Textiles - Overview

The production, use and disposal of clothes has a significant environmental impact. After transport, utilities, construction, and food, the clothing industry represents the fifth-biggest environmental footprint of any UK business sector. 

Key points

  • The average UK household owns around £4,000 worth of clothes.
  • Around 30% of clothing in wardrobes has not been worn for at least a year.
  • The cost of this unused clothing in the wardrobe is estimated to be around £30 billion.
  • An estimated £140 million worth (around 350,000 tonnes) of used clothing goes to landfill in the UK every year.
  • Two-thirds of UK consumers buy or receive pre-owned (or second-hand) clothes, and there is a willingness to wear more, especially if a better range were available.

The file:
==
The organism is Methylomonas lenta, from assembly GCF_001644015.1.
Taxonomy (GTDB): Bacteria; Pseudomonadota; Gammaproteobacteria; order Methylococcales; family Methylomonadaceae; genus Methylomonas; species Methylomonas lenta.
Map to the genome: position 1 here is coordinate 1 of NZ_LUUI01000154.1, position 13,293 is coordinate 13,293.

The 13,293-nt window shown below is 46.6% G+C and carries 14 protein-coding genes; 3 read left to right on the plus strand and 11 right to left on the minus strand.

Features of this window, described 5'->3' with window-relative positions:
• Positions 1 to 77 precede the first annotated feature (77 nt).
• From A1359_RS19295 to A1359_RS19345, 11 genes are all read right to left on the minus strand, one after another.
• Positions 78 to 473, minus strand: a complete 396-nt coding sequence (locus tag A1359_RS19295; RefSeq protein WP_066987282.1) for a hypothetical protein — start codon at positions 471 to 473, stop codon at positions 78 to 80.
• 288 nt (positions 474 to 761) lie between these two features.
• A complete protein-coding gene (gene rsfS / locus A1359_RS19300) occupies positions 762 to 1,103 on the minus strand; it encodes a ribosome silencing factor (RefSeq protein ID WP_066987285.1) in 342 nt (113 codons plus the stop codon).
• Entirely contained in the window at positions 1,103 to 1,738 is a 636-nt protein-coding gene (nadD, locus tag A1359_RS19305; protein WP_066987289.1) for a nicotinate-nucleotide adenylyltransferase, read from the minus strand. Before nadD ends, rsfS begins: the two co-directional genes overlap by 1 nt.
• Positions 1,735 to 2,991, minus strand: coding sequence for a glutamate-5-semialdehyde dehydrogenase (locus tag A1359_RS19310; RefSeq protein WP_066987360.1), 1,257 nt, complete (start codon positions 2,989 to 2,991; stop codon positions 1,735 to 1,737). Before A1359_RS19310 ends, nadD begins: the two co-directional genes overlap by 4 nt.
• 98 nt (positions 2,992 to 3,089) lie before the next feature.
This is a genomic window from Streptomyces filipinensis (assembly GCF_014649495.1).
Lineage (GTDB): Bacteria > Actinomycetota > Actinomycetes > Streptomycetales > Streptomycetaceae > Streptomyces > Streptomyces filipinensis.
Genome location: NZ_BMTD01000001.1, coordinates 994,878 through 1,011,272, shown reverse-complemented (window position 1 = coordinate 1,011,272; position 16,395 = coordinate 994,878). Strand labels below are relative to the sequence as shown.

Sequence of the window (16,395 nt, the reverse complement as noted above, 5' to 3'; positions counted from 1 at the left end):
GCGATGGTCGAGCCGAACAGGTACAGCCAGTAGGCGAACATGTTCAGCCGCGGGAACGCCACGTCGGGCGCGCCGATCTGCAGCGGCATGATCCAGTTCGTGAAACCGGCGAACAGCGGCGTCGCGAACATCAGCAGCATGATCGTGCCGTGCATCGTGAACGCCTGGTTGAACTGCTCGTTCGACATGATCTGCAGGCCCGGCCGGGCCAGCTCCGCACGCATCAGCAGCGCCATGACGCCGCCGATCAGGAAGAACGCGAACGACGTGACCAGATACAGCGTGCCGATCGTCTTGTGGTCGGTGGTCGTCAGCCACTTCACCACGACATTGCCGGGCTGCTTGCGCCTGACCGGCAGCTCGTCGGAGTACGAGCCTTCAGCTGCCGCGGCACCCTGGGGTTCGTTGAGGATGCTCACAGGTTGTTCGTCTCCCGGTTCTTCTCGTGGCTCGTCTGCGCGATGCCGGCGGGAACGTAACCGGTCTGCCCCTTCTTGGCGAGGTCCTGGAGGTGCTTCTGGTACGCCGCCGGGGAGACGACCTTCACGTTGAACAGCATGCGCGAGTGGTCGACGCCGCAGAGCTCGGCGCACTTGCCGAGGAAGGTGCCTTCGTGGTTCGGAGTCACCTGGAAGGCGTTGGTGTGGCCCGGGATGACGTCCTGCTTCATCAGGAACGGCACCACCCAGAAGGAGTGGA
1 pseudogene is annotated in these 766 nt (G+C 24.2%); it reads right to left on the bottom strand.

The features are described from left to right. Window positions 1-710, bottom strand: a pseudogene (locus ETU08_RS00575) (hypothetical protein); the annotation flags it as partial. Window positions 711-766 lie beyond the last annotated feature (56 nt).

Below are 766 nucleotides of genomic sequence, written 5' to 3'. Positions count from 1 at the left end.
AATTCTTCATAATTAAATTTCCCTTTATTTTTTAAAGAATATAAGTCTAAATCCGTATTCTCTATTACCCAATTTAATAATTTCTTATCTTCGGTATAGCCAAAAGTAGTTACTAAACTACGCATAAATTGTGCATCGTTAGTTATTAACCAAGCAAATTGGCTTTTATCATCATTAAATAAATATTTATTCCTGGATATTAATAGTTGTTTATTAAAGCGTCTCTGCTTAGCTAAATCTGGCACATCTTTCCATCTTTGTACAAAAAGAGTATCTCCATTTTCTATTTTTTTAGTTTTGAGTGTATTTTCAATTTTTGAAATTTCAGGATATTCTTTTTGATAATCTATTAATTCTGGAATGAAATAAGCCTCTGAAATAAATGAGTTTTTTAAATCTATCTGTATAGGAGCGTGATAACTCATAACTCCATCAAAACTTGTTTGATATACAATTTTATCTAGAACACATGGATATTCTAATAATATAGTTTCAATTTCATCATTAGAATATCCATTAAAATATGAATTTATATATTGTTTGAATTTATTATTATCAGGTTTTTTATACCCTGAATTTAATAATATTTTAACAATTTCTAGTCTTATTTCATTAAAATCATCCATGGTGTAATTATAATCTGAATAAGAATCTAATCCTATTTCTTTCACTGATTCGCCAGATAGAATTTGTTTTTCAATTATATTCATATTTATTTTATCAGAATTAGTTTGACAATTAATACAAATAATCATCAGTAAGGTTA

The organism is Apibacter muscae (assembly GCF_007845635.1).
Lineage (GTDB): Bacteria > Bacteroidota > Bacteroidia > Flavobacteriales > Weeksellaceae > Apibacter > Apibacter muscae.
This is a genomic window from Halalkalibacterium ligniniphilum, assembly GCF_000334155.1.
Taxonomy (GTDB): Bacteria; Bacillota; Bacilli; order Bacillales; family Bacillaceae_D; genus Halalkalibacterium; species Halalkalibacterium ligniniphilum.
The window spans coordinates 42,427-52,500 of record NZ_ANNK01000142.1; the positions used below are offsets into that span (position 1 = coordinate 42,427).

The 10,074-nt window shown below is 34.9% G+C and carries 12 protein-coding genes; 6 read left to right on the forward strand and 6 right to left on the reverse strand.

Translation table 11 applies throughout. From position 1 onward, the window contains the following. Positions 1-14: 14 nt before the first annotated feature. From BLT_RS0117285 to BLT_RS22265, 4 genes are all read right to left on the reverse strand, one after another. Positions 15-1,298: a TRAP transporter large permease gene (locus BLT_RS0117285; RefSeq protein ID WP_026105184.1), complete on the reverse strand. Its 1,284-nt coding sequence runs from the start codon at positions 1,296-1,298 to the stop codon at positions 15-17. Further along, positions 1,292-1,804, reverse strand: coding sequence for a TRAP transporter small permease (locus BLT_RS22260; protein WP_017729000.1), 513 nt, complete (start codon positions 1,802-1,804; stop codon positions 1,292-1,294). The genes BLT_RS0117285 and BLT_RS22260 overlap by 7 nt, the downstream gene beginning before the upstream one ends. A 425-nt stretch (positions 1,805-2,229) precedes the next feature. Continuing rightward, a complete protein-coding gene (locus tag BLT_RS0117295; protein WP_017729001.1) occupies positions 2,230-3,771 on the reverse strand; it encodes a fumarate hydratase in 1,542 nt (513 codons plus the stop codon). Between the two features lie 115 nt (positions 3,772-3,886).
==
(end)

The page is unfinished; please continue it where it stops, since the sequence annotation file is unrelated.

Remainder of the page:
• At HWRCs nearly 30% of non-clothing textiles were estimated to be re-usable.

The Sustainable Clothing Action Plan (SCAP) has identified numerous opportunities for business, consumers and local authorities to reduce the impact of clothing. Changes to the way the UK supplies, uses and disposes of clothing could reduce the carbon, water and waste footprints of clothing consumption by 10-20% by 2020 under the SCAP. Love Your Clothes has also been developed as part of the SCAP to raise awareness of the value of clothes and how their lifetime can be extended. Local Authorities can provide guidance and information to encourage repair and ensure more clothing and non-clothing textiles are collected for re-use and recycling.

Textiles

It is useful to break up textiles into non-clothing textiles and clothing as the latter represents a significant proportion of the household waste stream and distinct waste prevention initiatives have been developed to mitigate this.

However, opportunities exist to reduce the impact of both categories during the use and disposal phases. The Clothing and Non-clothing textiles sections provide more details about the two categories of textiles.